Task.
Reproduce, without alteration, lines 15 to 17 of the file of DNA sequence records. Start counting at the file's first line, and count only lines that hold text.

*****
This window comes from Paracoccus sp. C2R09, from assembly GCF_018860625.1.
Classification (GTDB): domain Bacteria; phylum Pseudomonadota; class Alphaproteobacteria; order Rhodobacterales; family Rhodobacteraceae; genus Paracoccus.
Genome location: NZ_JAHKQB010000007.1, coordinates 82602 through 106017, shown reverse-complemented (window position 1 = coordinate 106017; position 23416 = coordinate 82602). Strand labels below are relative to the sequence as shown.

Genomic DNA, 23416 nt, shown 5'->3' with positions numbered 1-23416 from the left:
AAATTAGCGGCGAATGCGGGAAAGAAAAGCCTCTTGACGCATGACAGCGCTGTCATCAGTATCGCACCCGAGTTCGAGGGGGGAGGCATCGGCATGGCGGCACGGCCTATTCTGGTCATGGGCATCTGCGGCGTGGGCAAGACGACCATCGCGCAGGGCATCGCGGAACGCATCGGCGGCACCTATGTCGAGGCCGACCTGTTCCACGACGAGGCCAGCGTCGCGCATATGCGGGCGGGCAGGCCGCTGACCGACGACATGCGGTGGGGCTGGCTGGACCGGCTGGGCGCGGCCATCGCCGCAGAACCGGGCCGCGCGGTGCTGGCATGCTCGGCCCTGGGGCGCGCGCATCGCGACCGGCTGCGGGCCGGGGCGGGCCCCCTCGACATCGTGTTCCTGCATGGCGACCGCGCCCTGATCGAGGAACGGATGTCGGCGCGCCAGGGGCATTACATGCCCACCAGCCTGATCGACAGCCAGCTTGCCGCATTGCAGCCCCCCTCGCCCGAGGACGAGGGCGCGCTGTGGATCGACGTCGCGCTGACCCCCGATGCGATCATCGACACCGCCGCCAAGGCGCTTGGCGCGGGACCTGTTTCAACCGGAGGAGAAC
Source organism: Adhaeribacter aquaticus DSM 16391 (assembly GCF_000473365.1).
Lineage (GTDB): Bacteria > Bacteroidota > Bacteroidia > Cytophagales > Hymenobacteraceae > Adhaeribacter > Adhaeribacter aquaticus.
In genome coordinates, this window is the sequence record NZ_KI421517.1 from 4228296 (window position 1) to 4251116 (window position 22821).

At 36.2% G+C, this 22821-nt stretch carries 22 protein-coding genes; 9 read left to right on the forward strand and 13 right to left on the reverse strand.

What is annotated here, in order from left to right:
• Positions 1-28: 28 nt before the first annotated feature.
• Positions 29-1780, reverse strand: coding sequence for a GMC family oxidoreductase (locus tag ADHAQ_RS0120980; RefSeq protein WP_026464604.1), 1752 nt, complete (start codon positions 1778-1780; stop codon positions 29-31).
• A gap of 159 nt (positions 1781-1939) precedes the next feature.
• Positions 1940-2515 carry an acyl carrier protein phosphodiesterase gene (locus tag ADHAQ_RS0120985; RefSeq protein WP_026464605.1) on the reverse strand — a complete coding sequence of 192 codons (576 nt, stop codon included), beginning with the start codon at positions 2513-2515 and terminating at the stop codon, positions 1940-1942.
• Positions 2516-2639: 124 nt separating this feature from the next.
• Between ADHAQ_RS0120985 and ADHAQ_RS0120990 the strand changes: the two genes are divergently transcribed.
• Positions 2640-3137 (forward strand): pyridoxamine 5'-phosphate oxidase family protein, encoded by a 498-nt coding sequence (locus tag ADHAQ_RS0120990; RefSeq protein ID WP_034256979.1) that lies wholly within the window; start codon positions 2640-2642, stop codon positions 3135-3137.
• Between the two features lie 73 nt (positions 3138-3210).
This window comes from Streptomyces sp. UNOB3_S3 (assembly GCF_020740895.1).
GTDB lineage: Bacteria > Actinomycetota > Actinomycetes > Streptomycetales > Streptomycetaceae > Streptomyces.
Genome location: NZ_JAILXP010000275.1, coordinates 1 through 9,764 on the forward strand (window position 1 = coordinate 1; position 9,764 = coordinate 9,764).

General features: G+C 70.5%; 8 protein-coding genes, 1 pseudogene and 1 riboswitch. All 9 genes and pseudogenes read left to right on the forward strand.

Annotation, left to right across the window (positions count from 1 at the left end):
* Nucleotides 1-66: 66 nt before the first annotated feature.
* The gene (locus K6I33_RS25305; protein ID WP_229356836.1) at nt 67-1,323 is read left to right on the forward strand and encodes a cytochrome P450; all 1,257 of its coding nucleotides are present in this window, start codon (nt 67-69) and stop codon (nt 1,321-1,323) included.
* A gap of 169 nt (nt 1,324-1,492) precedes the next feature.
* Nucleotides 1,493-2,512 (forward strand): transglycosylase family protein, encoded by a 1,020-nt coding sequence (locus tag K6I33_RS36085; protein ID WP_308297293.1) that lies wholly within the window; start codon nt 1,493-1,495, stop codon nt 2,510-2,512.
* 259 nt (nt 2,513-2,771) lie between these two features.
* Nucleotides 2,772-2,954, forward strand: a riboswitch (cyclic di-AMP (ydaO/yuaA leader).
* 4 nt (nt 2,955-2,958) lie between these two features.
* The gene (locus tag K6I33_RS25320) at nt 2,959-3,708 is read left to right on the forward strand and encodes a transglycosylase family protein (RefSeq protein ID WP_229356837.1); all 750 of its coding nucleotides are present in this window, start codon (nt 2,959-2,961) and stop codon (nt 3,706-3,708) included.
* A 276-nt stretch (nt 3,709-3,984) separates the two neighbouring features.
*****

• Positions 2516-2639: 124 nt separating this feature from the next.
• Between ADHAQ_RS0120985 and ADHAQ_RS0120990 the strand changes: the two genes are divergently transcribed.
• Positions 2640-3137 (forward strand): pyridoxamine 5'-phosphate oxidase family protein, encoded by a 498-nt coding sequence (locus tag ADHAQ_RS0120990; RefSeq protein ID WP_034256979.1) that lies wholly within the window; start codon positions 2640-2642, stop codon positions 3135-3137.